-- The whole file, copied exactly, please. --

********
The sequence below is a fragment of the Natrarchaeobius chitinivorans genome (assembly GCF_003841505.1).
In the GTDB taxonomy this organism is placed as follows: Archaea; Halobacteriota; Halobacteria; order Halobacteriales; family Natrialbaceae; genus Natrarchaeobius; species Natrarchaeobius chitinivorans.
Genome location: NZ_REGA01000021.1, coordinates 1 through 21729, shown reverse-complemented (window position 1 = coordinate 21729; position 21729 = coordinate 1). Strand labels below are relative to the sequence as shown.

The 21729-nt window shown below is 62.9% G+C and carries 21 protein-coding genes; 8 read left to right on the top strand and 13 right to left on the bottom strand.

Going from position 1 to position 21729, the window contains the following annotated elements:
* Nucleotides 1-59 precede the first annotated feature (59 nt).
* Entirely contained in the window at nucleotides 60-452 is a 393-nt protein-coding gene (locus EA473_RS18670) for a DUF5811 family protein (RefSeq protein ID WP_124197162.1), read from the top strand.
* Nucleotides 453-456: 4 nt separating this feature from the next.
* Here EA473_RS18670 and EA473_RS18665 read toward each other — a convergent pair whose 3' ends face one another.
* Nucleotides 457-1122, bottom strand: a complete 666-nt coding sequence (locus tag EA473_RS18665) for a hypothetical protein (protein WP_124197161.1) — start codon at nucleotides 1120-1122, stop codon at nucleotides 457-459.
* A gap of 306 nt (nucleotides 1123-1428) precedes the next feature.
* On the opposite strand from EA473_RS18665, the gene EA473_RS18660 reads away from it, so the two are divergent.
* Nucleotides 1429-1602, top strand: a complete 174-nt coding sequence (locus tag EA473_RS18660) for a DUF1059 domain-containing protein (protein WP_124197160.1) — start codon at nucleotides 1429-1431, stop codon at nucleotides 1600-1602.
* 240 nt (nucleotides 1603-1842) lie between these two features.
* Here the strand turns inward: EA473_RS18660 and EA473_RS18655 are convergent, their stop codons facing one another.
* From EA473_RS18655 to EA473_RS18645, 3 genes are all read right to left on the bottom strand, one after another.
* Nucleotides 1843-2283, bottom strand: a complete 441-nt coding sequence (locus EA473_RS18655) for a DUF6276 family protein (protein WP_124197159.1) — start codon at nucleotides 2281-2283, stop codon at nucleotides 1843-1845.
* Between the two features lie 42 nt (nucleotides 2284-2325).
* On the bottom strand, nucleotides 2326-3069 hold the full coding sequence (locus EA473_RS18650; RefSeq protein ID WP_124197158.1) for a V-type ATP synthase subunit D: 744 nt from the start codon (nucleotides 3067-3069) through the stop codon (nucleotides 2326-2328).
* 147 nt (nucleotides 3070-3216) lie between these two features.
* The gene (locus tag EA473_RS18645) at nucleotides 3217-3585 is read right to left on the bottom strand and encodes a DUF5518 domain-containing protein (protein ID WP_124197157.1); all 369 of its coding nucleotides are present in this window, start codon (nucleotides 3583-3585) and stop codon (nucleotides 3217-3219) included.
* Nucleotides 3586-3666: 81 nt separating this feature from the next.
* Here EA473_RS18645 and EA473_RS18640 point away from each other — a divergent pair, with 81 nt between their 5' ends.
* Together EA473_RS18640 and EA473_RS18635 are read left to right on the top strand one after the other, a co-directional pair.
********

The sequence below is a fragment of the Natrarchaeobius chitinivorans genome (assembly GCF_003841505.1).
In the GTDB taxonomy this organism is placed as follows: Archaea; Halobacteriota; Halobacteria; order Halobacteriales; family Natrialbaceae; genus Natrarchaeobius; species Natrarchaeobius chitinivorans.
Genome location: NZ_REGA01000021.1, coordinates 1 through 21729, shown reverse-complemented (window position 1 = coordinate 21729; position 21729 = coordinate 1). Strand labels below are relative to the sequence as shown.

The 21729-nt window shown below is 62.9% G+C and carries 21 protein-coding genes; 8 read left to right on the top strand and 13 right to left on the bottom strand.

Going from position 1 to position 21729, the window contains the following annotated elements:
* Nucleotides 1-59 precede the first annotated feature (59 nt).
* Entirely contained in the window at nucleotides 60-452 is a 393-nt protein-coding gene (locus EA473_RS18670) for a DUF5811 family protein (RefSeq protein ID WP_124197162.1), read from the top strand.
* Nucleotides 453-456: 4 nt separating this feature from the next.
* Here EA473_RS18670 and EA473_RS18665 read toward each other — a convergent pair whose 3' ends face one another.
* Nucleotides 457-1122, bottom strand: a complete 666-nt coding sequence (locus tag EA473_RS18665) for a hypothetical protein (protein WP_124197161.1) — start codon at nucleotides 1120-1122, stop codon at nucleotides 457-459.
* A gap of 306 nt (nucleotides 1123-1428) precedes the next feature.
* On the opposite strand from EA473_RS18665, the gene EA473_RS18660 reads away from it, so the two are divergent.
* Nucleotides 1429-1602, top strand: a complete 174-nt coding sequence (locus tag EA473_RS18660) for a DUF1059 domain-containing protein (protein WP_124197160.1) — start codon at nucleotides 1429-1431, stop codon at nucleotides 1600-1602.
* 240 nt (nucleotides 1603-1842) lie between these two features.
* Here the strand turns inward: EA473_RS18660 and EA473_RS18655 are convergent, their stop codons facing one another.
* From EA473_RS18655 to EA473_RS18645, 3 genes are all read right to left on the bottom strand, one after another.
* Nucleotides 1843-2283, bottom strand: a complete 441-nt coding sequence (locus EA473_RS18655) for a DUF6276 family protein (protein WP_124197159.1) — start codon at nucleotides 2281-2283, stop codon at nucleotides 1843-1845.
* Between the two features lie 42 nt (nucleotides 2284-2325).
* On the bottom strand, nucleotides 2326-3069 hold the full coding sequence (locus EA473_RS18650; RefSeq protein ID WP_124197158.1) for a V-type ATP synthase subunit D: 744 nt from the start codon (nucleotides 3067-3069) through the stop codon (nucleotides 2326-2328).
* 147 nt (nucleotides 3070-3216) lie between these two features.
* The gene (locus tag EA473_RS18645) at nucleotides 3217-3585 is read right to left on the bottom strand and encodes a DUF5518 domain-containing protein (protein ID WP_124197157.1); all 369 of its coding nucleotides are present in this window, start codon (nucleotides 3583-3585) and stop codon (nucleotides 3217-3219) included.
* Nucleotides 3586-3666: 81 nt separating this feature from the next.
* Here EA473_RS18645 and EA473_RS18640 point away from each other — a divergent pair, with 81 nt between their 5' ends.
* Together EA473_RS18640 and EA473_RS18635 are read left to right on the top strand one after the other, a co-directional pair.